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Rockville family calls Montgomery County for help, ends up getting kicked out of their home

The family of four was living in a basement apartment. When they called about their landlord's construction upstairs, the inspector condemned their unit.

ROCKVILLE, Md. — In the midst of a pandemic with an eviction moratorium on, a Rockville family of four was kicked out of their home Thursday not by their landlord, but by a Montgomery County housing inspector.

The inspector condemned the basement apartment where Nathan Feinberg, Ibtisam Abdul-Barr and their two children had lived for four months; saying the windows were too small for the family to escape in a fire.

Feinberg said he'd yet to tell his daughter, ages two and five. 

"That's the worst thing. When we pick them up from school. I have to tell them, we don't have a home anymore. I haven't been able to tell them yet, but that's what we have to do," Feinberg said as his voice broke and he began to weep.

The family had called Montgomery County's Department of Housing and Community Affairs to complain that their landlord, Solomon Hailemariam, was building another rental unit in the garage of the home where he lives too. The inspector found Hailemariam was constructing the additional unit without a permit, but also condemned the apartment where the family was living.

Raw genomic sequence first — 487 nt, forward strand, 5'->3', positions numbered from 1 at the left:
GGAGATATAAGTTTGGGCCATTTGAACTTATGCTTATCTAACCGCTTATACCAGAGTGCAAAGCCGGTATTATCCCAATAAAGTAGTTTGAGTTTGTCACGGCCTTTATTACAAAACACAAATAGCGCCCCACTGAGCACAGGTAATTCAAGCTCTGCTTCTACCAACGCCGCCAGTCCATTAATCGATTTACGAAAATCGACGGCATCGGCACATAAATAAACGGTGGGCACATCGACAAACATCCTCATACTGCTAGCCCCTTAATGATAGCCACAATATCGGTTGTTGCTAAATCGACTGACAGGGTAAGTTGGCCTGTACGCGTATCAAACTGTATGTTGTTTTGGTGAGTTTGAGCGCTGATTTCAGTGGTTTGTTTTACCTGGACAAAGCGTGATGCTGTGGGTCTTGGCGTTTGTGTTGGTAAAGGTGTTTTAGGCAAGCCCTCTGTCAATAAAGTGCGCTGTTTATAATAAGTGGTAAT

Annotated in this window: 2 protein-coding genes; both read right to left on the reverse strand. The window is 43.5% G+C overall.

Feinberg is a teaching assistant in special education and math at Kennedy High School in Silver Spring. Abdul-Barr is a teacher at the private Barrie School.

On Wednesday, the inspector gave the family 24 hours to move their family out, saying it was too dangerous for them to stay. On Thursday, she returned to make sure they were out.

"We were given 24 hours’ notice to be thrown out of our home in the middle of a pandemic and either crowd in with a family member or go to a homeless shelter," Feinberg said.

“This is an unfortunate and tragic situation that these residents are going through for doing the right thing, which was to report this unpermitted construction," county spokesman Scott Peterson said. "Our Office of Landlord-Tenant Affairs has contacted the tenants and is working to locate suitable temporary housing for the family until they can locate permanent housing for them."

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"Not fine him. He's ok," Abdul-Barr told WUSA9 in the front yard Thursday, pointing at her landlord. "But they're kicking us out because our windows are too small," she said.

"I'm trying to get the permit for the windows. It just takes longer," Hailemiriam said.

"It is critically important that residents report unpermitted construction to the county as it is a grave threat to the health and safety of all inhabitants and tenants. We appreciate WUSA9 for bringing this issue to our attention so we could immediately address this matter and assist these residents,” the county spokesman said.

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But the young family said they're the ones paying the steepest price.

"The message they are sending to renters in this county is clear. If your landlord is breaking the law, keep your mouth shut. Do not report. Because you're the one who ends up being homeless," Feinberg said.

RELATED: President Biden extending ban on housing foreclosures during pandemic

After calls from WUSA9, Montgomery County told the family it would temporarily move them into a hotel, and work to find them permanent housing later.

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